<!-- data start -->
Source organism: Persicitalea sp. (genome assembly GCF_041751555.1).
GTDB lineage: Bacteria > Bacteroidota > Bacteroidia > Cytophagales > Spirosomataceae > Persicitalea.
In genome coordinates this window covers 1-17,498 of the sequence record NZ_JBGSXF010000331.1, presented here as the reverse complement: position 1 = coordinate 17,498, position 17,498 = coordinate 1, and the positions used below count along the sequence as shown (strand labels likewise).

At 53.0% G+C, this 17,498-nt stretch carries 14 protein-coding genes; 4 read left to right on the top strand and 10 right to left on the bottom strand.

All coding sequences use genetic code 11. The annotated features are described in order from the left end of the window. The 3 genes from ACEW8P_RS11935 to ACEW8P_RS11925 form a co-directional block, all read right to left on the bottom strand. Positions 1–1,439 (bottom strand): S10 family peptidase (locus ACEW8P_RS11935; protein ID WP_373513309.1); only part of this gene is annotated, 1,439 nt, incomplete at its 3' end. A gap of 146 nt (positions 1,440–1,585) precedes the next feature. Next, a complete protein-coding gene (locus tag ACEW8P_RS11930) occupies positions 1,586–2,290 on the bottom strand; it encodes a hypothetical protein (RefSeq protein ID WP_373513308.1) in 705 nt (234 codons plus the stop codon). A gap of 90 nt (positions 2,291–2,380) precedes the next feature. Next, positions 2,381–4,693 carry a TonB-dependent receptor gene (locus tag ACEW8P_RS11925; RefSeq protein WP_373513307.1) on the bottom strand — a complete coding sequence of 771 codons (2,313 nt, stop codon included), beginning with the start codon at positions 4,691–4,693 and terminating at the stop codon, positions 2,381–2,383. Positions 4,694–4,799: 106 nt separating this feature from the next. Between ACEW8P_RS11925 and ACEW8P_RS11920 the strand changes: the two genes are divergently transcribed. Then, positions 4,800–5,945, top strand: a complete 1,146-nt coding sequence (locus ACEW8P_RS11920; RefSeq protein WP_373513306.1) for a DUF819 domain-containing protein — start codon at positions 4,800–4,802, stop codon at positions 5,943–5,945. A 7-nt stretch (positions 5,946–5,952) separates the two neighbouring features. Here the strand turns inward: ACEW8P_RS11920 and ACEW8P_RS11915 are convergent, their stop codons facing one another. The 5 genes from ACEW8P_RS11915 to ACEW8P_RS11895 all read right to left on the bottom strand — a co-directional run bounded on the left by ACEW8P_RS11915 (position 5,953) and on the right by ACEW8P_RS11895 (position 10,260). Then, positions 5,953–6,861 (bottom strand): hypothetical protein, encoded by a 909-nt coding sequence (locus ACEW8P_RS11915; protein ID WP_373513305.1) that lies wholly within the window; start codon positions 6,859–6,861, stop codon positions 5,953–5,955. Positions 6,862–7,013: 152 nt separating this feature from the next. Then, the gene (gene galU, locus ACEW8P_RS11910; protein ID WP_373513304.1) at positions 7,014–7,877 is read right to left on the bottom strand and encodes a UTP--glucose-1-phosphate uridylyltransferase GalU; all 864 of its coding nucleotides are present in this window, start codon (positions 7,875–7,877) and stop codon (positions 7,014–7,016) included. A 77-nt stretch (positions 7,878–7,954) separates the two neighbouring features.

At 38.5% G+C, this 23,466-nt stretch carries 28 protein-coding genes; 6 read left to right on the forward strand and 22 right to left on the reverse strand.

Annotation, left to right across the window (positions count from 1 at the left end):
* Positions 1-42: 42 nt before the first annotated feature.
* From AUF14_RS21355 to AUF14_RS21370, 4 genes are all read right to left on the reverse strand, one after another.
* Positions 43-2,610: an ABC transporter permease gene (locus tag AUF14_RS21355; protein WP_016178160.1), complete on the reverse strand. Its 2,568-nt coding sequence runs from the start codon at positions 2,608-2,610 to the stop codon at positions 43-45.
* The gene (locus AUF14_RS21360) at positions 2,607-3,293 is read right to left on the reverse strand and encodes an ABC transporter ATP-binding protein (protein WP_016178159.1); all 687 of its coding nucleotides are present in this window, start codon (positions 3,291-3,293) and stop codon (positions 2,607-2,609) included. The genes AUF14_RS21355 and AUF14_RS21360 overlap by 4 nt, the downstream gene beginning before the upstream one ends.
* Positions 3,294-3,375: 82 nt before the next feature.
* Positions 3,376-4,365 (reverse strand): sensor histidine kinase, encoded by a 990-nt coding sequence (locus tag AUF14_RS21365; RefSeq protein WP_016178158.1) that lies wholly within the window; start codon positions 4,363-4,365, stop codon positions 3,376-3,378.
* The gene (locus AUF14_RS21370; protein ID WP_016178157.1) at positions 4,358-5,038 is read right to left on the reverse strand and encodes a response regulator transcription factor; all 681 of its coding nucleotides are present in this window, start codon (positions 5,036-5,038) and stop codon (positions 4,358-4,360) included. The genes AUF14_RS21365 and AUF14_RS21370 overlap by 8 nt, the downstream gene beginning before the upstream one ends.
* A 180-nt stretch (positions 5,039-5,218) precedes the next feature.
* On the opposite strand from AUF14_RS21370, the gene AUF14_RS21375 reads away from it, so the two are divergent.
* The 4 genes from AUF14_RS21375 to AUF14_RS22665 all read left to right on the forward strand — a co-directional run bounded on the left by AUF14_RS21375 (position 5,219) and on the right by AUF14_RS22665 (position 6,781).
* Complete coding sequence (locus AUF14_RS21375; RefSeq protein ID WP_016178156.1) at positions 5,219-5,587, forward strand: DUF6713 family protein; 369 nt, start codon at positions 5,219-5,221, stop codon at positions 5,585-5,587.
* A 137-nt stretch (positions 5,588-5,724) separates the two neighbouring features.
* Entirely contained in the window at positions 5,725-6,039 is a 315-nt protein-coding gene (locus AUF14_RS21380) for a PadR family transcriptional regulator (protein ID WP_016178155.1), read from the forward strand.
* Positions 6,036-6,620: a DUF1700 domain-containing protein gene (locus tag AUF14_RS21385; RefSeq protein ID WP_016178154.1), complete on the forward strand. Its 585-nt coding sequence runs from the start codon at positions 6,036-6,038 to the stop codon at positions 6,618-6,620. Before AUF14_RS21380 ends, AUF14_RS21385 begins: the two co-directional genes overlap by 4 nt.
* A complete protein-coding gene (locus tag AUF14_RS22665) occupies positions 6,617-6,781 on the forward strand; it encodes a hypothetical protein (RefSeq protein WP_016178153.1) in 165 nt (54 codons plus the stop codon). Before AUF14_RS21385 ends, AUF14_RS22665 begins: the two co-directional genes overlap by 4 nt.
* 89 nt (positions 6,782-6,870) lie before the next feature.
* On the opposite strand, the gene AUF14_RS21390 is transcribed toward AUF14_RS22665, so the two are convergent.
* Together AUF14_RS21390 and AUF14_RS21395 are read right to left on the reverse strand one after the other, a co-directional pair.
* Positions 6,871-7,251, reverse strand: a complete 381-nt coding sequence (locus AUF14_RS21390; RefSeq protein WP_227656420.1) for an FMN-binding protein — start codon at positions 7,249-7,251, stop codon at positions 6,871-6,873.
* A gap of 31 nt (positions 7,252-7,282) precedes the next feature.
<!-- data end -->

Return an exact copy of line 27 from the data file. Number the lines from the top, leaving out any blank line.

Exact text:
* A gap of 31 nt (positions 7,252-7,282) precedes the next feature.